Showing posts from March, 2009


ECS Magazine, 2009

My mother is a big gardener. Ever since I can remember, she has snipped off tiny branches of this plant or that from other people's gardens, from the ditches of abandoned roads, from the corners of dusty junkyards, bringing that life back home to replant in her garden. Flowers, she's decided, belong to everybody. This means that she will happily sweep up an entire basketful of yellow forsythia for devotees who ask for it in the morning, and uproot a flowering plant if a visitor asks for it. She will hand the plant over since she believes flowers and plants must be shared. This sometimes causes us annoyance since we'd rather not hand over our fern to some stranger who takes a fancy to it—after all, our friend from Australia hand-carried from the forests of Nimbun, and perhaps it would be nice if our mother asked permission before uprooting it. But all of this seems not to matter to our mother, who, like birds or bees, is inexhaustible in her…

Narratives on Art and Nature

H.E Finn Thilsted, Ambassador of Denmark inaugurated a reading on Narratives on Art and Nature, at 4:00 pm in Gallery 32 @ Dent Inn, Heritage Plaza, Kamaladi.

Narratives on Art and Nature is a compilation of short articles by four writers based in Nepal writing on the themes of art and nature. During the event Sushma Joshi, Rabi Thapa and Pranab Man Singh read pieces they wrote for the compilation.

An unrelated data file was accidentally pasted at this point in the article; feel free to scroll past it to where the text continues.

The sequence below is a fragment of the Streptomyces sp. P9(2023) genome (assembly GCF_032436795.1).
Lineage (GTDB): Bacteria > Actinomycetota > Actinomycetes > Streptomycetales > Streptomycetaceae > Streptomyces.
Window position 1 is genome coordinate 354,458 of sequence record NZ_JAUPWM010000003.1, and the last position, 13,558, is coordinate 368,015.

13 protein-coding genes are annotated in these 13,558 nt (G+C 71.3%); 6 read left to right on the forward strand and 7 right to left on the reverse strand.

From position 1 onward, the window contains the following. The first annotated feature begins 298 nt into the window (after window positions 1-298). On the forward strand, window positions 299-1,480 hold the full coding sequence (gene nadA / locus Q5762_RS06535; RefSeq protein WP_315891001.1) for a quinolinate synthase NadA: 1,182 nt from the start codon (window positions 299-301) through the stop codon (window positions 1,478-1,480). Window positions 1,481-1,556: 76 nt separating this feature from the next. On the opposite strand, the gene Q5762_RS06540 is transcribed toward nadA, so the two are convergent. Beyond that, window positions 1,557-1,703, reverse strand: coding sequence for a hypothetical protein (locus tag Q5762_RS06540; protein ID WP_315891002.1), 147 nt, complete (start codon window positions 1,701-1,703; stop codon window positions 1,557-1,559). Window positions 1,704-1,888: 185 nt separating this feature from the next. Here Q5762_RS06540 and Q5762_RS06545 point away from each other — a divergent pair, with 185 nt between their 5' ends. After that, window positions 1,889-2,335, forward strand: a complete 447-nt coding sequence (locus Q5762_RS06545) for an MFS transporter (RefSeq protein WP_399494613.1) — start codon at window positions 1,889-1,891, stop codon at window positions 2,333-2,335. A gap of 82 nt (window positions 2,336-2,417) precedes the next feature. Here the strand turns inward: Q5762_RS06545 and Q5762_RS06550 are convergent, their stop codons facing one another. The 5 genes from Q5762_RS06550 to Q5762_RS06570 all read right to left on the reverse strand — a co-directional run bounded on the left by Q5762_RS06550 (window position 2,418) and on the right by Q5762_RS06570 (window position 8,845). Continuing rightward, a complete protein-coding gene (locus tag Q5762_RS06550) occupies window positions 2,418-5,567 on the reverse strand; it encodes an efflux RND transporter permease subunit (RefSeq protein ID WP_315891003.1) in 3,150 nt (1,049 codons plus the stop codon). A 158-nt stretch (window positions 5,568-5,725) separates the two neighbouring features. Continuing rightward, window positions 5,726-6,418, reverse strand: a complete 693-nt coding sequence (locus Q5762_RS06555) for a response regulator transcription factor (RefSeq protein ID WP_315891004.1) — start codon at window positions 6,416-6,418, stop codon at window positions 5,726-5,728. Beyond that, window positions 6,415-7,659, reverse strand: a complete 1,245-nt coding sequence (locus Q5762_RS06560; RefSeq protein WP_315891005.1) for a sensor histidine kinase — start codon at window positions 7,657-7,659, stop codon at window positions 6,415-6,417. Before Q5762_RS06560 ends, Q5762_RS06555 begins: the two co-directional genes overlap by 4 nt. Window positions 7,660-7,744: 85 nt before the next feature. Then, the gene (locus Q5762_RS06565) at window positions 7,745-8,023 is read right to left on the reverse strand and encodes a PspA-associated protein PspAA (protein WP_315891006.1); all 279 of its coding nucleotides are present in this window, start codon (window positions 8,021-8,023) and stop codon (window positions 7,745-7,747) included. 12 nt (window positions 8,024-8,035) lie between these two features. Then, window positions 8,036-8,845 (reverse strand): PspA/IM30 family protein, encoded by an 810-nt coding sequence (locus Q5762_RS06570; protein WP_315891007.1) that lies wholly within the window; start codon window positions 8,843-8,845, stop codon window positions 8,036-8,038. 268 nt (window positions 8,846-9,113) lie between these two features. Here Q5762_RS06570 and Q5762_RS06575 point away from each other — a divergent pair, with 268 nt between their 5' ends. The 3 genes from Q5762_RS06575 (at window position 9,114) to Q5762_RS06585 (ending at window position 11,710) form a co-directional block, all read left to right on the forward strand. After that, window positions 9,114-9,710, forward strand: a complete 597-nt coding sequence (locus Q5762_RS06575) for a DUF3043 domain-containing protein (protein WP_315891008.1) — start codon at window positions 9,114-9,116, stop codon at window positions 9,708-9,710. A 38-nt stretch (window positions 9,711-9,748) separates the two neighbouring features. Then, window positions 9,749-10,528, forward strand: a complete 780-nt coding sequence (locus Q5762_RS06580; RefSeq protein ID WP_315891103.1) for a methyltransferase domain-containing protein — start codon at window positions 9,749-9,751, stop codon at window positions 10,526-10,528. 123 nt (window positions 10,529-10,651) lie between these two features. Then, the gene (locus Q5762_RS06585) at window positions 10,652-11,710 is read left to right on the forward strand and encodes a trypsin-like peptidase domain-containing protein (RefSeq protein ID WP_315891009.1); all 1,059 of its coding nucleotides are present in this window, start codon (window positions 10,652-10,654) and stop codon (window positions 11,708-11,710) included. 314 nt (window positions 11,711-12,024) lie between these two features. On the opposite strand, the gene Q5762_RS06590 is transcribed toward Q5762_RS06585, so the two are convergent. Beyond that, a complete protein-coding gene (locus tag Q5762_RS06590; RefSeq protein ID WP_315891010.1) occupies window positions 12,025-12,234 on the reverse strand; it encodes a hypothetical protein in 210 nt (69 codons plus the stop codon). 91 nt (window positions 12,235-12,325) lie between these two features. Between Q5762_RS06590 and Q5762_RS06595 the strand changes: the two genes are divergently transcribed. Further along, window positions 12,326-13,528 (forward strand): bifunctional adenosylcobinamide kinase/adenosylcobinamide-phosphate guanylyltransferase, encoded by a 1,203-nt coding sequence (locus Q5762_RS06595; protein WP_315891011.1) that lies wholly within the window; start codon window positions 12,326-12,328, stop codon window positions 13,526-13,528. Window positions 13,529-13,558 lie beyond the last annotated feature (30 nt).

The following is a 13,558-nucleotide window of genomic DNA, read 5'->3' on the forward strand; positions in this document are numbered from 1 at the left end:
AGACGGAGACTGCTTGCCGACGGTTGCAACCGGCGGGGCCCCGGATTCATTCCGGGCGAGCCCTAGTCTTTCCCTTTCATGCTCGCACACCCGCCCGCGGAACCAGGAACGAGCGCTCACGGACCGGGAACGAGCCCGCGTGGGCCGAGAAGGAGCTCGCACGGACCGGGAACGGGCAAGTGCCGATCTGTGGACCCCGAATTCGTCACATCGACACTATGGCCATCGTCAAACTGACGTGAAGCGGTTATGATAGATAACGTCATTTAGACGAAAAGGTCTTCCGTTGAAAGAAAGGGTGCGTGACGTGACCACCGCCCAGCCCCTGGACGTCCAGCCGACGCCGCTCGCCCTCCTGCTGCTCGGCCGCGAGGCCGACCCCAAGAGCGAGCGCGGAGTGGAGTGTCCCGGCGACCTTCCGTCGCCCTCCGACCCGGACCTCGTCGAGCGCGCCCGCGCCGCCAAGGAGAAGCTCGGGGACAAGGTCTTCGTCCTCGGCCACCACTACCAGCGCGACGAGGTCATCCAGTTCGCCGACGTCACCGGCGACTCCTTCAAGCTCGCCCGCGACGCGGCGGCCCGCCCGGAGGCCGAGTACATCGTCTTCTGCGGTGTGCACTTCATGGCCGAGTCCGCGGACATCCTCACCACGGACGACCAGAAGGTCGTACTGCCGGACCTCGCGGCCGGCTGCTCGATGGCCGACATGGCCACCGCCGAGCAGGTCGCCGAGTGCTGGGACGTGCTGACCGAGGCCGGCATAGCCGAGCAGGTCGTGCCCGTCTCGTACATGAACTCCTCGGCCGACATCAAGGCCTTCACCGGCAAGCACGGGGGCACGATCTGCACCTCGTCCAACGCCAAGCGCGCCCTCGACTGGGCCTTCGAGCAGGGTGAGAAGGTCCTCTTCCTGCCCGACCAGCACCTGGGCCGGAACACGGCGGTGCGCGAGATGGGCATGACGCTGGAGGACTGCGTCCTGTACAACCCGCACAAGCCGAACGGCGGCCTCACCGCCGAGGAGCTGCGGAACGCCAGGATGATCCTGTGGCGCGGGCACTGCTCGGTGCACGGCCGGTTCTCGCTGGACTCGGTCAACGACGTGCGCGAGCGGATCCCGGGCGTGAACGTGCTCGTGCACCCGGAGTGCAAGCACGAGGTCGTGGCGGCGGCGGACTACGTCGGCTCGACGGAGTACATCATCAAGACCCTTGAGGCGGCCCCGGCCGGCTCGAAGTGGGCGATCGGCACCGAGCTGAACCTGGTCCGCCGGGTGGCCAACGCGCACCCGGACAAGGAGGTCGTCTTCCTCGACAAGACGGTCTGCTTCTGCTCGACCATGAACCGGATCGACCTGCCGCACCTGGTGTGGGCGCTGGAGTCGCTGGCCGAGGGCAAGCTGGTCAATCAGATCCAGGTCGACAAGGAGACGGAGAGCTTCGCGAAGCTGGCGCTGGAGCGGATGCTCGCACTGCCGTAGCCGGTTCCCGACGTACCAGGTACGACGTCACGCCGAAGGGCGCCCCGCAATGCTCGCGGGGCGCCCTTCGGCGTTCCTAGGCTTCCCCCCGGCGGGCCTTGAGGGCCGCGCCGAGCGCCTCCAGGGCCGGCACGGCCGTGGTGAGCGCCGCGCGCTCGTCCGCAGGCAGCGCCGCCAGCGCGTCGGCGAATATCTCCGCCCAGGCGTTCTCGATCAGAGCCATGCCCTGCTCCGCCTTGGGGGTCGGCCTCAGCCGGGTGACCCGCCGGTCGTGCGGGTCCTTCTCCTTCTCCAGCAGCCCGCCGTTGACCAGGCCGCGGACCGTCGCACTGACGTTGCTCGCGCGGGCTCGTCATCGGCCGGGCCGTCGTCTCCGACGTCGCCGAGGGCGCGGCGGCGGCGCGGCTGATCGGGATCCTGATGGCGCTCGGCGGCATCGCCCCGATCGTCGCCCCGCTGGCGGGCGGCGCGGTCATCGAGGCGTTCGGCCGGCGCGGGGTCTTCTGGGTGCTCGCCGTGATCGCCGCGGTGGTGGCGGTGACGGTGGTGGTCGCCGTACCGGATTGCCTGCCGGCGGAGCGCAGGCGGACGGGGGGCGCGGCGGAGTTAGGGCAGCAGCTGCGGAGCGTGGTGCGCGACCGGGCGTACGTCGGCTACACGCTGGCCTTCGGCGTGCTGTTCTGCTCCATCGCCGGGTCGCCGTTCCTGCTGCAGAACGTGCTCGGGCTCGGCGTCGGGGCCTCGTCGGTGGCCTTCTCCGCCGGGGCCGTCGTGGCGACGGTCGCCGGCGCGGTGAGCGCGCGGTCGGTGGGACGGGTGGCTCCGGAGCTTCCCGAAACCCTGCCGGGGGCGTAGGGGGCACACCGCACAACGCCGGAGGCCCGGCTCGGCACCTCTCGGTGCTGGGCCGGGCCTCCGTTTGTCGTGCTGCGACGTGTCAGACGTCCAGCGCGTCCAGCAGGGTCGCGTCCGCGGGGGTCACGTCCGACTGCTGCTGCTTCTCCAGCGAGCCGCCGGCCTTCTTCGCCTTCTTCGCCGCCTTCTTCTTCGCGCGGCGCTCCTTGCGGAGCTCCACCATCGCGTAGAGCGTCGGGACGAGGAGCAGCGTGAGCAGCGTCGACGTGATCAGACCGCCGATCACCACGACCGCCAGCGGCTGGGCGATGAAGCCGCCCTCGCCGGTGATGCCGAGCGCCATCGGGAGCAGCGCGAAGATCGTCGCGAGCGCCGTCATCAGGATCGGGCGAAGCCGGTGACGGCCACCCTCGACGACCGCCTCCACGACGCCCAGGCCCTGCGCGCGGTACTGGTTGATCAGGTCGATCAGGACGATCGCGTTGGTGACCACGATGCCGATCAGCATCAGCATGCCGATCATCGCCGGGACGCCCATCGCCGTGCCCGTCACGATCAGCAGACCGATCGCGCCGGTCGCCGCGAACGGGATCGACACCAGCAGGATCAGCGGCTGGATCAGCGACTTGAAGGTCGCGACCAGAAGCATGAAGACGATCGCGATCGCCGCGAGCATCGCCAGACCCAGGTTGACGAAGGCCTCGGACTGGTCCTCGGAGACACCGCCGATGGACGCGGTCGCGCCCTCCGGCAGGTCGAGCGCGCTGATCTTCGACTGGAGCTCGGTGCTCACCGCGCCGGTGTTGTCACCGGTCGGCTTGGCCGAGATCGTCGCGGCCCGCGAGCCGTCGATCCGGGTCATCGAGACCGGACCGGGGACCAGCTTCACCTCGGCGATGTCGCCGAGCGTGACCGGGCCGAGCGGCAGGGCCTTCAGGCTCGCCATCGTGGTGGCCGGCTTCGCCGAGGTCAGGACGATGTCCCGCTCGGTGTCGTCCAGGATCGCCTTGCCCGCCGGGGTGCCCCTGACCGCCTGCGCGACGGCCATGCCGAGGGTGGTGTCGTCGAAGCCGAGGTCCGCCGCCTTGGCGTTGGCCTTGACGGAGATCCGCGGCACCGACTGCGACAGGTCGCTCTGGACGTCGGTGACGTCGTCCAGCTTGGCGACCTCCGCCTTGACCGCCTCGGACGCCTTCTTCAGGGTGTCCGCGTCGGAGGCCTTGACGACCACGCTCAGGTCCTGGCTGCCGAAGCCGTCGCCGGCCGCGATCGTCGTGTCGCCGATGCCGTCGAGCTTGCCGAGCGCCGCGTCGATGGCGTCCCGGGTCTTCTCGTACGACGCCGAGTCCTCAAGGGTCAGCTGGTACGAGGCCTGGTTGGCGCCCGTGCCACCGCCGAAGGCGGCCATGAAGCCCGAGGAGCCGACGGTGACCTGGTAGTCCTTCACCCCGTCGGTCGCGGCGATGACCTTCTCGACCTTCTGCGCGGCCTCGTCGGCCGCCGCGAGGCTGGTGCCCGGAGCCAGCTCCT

Narratives on Art and Nature was published by Quixote’s Cove and the reading was organized by Gallery 32 and Quixote’s Cove.

The readings started with a short reflection by H.E. Finn Thilsted on the art event, Trees: Artifacts of Nature, organized by Quixote’s Cove on 3rd March 2009 at the GTZ Office gardens in Sanepa. Narratives on Art and Nature is an attempt to establish a unique Nepali narrative for art and nature. It was published and launched during the art event, Trees: Artifacts of Nature. The exhibition, Trees: Artifacts of Nature, runs at Gallery 32 till 30th March 2009.

Kathmandu Post review: The End of the World

Longing and loss
Sophia Furber
Hunger, both literal and metaphorical, is the driving theme behind Sushma Joshi's The End of the World. A diverse cast of characters, ranging from a policeman driven to stealing vegetables to stave off his hunger to a young worker returning to his famine-stricken village, grapple with their desires, resentments and everyday sufferings in this engaging collection of eight short stories.
Loss and longing are dealt with against a variety of social backdrops; a rural village stewing in a pre-monsoon torpor, the living quarters of small-town police station, an uptight upper-caste Kathmandu household, the living room of a wealthy Allahabad family during the Second World War. Joshi's stories plaintively ask the question of whether the hunger of the human heart can ever be satisfied.

The first story, Cheese, stands out as the most well crafted of the collection. A young boy, Gopi, sent to Kathmandu to work for his wealthy relatives as a household help, is…